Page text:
Into the 1960s, the circuit was purchased by London-based property company Grovewood Securities, several months ahead of their similar purchase of Brands Hatch. The company would later add Oulton Park and Snetterton to its portfolio. Under Grovewood's management, Mallory would enjoy a golden period, with some of the biggest names in two and four wheels turning out to compete at the Leicestershire circuit. Giacomo Agostini, Mike Hailwood, Barry Sheene and Kenny Roberts all wowed the crowds, while on four wheels non-championship Formula 1 events were held before the circuit became a fixture on the Formula 2 and Formula 3 calendars.
One notorious incident in the 1970s propelled Mallory into national consciousness, when BBC Radio 1 held one of its popular roadshows at the circuit. These were a combination of car races, guest stars and music performances, all broadcast live on the national radio station and in aid of charity. After previous events at Brands Hatch, in 1975 it was Mallory Park's turn to host. A crowd of 47,000 people descended, including a 'tartan army' of Bay City Rollers fans. Proceedings started well enough, when the DJs (accompanied by a Womble!) did a parade lap before racing got underway.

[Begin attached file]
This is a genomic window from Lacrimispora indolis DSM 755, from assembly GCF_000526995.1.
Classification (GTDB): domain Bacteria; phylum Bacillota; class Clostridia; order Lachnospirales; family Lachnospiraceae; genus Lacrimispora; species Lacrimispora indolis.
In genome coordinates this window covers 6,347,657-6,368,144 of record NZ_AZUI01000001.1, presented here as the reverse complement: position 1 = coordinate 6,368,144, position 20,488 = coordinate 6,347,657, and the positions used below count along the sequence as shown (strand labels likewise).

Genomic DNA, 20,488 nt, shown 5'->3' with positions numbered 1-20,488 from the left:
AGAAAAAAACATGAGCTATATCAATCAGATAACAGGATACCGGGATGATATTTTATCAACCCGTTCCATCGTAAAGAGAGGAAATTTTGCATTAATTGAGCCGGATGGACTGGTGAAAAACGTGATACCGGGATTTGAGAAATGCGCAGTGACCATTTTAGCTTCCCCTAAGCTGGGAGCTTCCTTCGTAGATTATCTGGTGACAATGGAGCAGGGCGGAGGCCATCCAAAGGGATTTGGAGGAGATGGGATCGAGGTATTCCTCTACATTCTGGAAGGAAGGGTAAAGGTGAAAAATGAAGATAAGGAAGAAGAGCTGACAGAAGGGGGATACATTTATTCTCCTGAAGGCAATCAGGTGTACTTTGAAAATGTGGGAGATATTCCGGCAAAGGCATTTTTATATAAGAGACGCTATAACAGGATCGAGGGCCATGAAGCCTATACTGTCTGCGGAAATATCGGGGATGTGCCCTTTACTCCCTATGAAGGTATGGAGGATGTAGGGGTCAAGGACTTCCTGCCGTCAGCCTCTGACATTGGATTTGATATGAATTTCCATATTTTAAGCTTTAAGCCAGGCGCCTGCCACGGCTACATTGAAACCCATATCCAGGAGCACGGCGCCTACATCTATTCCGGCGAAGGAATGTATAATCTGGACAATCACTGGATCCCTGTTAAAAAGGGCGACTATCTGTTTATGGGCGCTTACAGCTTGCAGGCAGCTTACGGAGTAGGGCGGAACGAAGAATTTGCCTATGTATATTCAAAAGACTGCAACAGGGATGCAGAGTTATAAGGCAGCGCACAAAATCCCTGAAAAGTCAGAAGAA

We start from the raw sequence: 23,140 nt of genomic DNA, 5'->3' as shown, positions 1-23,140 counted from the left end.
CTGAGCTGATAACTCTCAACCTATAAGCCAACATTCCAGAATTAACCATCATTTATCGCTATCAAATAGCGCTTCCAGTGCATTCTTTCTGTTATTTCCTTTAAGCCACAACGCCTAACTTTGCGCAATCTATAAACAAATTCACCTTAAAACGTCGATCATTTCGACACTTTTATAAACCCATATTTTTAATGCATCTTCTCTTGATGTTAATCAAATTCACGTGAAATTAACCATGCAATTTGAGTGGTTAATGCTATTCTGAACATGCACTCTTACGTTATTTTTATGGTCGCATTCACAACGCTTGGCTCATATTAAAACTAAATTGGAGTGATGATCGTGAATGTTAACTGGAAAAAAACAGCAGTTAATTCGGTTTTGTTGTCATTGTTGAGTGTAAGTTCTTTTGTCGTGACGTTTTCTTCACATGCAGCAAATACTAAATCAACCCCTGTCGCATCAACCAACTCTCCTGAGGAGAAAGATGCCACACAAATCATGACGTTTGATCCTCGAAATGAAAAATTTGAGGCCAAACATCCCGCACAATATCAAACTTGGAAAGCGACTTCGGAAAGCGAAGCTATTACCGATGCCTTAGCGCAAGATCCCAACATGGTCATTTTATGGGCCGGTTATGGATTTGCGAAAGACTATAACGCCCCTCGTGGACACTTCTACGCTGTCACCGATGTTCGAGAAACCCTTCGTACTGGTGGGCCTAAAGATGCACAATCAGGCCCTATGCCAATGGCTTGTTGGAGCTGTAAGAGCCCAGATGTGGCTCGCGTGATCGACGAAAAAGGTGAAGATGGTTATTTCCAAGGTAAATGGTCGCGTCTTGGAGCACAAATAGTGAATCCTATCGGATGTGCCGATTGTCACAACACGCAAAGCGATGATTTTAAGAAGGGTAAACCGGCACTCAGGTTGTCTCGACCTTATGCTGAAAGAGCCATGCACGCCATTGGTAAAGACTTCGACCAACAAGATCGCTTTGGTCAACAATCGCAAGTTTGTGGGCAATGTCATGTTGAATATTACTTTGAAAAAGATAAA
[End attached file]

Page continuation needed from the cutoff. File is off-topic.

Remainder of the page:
The broadcasts themselves were being handled from the small island in the lake, with the stars of the day being helicoptered in to perform. The Three Degrees duly arrived, quickly followed by the Bay City Rollers. Their arrival proved all too much for the teenaged fans, who broke across the track and began wading through the water to get to their idols on the island. The police quickly began escorting the girls back onto the banks and panicked officials decided it would be prudent for Les McKeown and co to make a hasty exit. But with the island overrun there was nowhere for the helicopter to land safely, so the pop stars were bundled into a small boat to cross the lake to the paddock. Unfortunately, this only made things worse, with fans almost pulling the pop stars overboard. Retreating to the marshal's post on the island, eventually the helicopter was able to whisk them away – ironically meaning they never actually got to perform for their adoring fans. It was certainly a bizarre day of entertainment, but it did no harm to Mallory's reputation.
Into the 1980s, Grovewood Securities decided to sell up, possibly due to the costs associated with keeping Brands Hatch as a Grand Prix venue and mindful of local competition from the re-opened Donington Park. After several false starts, racer and enthusiast Chris Meek was persuaded to purchase the track, which duly came into his ownership in time to ensure the start of the 1983 season.
While Mallory was still thriving as a motorcycle venue, the speeds of modern car racing had largely ruled out its continued inclusion on the calendars of the major four wheeled series. Formula 3 and the British Saloon Car Championship (forerunner to the BTCC) paid their final visits in 1982 and Meek focused his attentions on ensuring Mallory became a thriving club racing, track day and testing venue.